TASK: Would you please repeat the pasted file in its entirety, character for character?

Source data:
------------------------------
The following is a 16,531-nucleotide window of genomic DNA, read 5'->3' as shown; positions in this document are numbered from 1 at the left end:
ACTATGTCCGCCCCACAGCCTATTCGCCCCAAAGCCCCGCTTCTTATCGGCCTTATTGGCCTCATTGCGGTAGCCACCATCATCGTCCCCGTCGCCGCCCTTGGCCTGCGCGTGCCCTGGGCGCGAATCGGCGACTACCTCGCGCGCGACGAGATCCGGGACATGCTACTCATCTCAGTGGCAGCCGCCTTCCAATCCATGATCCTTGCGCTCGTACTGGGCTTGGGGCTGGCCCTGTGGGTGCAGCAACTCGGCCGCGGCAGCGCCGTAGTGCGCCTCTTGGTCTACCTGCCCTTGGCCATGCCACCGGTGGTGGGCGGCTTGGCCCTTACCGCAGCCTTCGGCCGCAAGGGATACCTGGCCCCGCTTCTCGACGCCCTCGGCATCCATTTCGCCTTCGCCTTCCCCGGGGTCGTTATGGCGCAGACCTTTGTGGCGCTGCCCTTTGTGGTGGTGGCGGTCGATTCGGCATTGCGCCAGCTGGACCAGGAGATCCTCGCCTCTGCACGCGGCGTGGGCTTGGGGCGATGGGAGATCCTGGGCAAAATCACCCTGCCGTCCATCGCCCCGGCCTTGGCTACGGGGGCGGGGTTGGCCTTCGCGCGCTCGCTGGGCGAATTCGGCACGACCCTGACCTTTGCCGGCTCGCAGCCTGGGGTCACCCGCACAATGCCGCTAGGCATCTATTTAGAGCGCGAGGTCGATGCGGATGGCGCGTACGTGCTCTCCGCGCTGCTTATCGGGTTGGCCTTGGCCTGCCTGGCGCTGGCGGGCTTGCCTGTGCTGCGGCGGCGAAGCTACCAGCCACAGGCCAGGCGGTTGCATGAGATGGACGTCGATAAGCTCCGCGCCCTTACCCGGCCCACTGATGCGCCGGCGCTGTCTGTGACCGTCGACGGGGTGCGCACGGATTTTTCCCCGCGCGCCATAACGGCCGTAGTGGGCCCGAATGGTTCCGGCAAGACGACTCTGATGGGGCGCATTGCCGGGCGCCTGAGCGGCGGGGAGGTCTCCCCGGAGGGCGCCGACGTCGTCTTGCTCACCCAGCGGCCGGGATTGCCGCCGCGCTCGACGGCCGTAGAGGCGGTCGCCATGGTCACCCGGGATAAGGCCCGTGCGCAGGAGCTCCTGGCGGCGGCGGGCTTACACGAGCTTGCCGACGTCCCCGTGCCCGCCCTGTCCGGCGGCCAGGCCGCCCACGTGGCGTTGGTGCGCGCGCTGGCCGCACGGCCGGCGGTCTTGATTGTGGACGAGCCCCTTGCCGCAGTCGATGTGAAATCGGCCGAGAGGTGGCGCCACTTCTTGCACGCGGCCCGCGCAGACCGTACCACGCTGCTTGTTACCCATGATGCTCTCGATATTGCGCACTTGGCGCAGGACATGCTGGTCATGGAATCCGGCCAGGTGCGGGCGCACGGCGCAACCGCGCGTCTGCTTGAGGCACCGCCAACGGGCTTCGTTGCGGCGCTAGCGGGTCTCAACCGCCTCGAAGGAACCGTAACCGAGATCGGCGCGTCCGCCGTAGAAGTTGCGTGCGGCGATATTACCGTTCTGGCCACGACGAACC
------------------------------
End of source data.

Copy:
The following is a 16,531-nucleotide window of genomic DNA, read 5'->3' as shown; positions in this document are numbered from 1 at the left end:
ACTATGTCCGCCCCACAGCCTATTCGCCCCAAAGCCCCGCTTCTTATCGGCCTTATTGGCCTCATTGCGGTAGCCACCATCATCGTCCCCGTCGCCGCCCTTGGCCTGCGCGTGCCCTGGGCGCGAATCGGCGACTACCTCGCGCGCGACGAGATCCGGGACATGCTACTCATCTCAGTGGCAGCCGCCTTCCAATCCATGATCCTTGCGCTCGTACTGGGCTTGGGGCTGGCCCTGTGGGTGCAGCAACTCGGCCGCGGCAGCGCCGTAGTGCGCCTCTTGGTCTACCTGCCCTTGGCCATGCCACCGGTGGTGGGCGGCTTGGCCCTTACCGCAGCCTTCGGCCGCAAGGGATACCTGGCCCCGCTTCTCGACGCCCTCGGCATCCATTTCGCCTTCGCCTTCCCCGGGGTCGTTATGGCGCAGACCTTTGTGGCGCTGCCCTTTGTGGTGGTGGCGGTCGATTCGGCATTGCGCCAGCTGGACCAGGAGATCCTCGCCTCTGCACGCGGCGTGGGCTTGGGGCGATGGGAGATCCTGGGCAAAATCACCCTGCCGTCCATCGCCCCGGCCTTGGCTACGGGGGCGGGGTTGGCCTTCGCGCGCTCGCTGGGCGAATTCGGCACGACCCTGACCTTTGCCGGCTCGCAGCCTGGGGTCACCCGCACAATGCCGCTAGGCATCTATTTAGAGCGCGAGGTCGATGCGGATGGCGCGTACGTGCTCTCCGCGCTGCTTATCGGGTTGGCCTTGGCCTGCCTGGCGCTGGCGGGCTTGCCTGTGCTGCGGCGGCGAAGCTACCAGCCACAGGCCAGGCGGTTGCATGAGATGGACGTCGATAAGCTCCGCGCCCTTACCCGGCCCACTGATGCGCCGGCGCTGTCTGTGACCGTCGACGGGGTGCGCACGGATTTTTCCCCGCGCGCCATAACGGCCGTAGTGGGCCCGAATGGTTCCGGCAAGACGACTCTGATGGGGCGCATTGCCGGGCGCCTGAGCGGCGGGGAGGTCTCCCCGGAGGGCGCCGACGTCGTCTTGCTCACCCAGCGGCCGGGATTGCCGCCGCGCTCGACGGCCGTAGAGGCGGTCGCCATGGTCACCCGGGATAAGGCCCGTGCGCAGGAGCTCCTGGCGGCGGCGGGCTTACACGAGCTTGCCGACGTCCCCGTGCCCGCCCTGTCCGGCGGCCAGGCCGCCCACGTGGCGTTGGTGCGCGCGCTGGCCGCACGGCCGGCGGTCTTGATTGTGGACGAGCCCCTTGCCGCAGTCGATGTGAAATCGGCCGAGAGGTGGCGCCACTTCTTGCACGCGGCCCGCGCAGACCGTACCACGCTGCTTGTTACCCATGATGCTCTCGATATTGCGCACTTGGCGCAGGACATGCTGGTCATGGAATCCGGCCAGGTGCGGGCGCACGGCGCAACCGCGCGTCTGCTTGAGGCACCGCCAACGGGCTTCGTTGCGGCGCTAGCGGGTCTCAACCGCCTCGAAGGAACCGTAACCGAGATCGGCGCGTCCGCCGTAGAAGTTGCGTGCGGCGATATTACCGTTCTGGCCACGACGAACC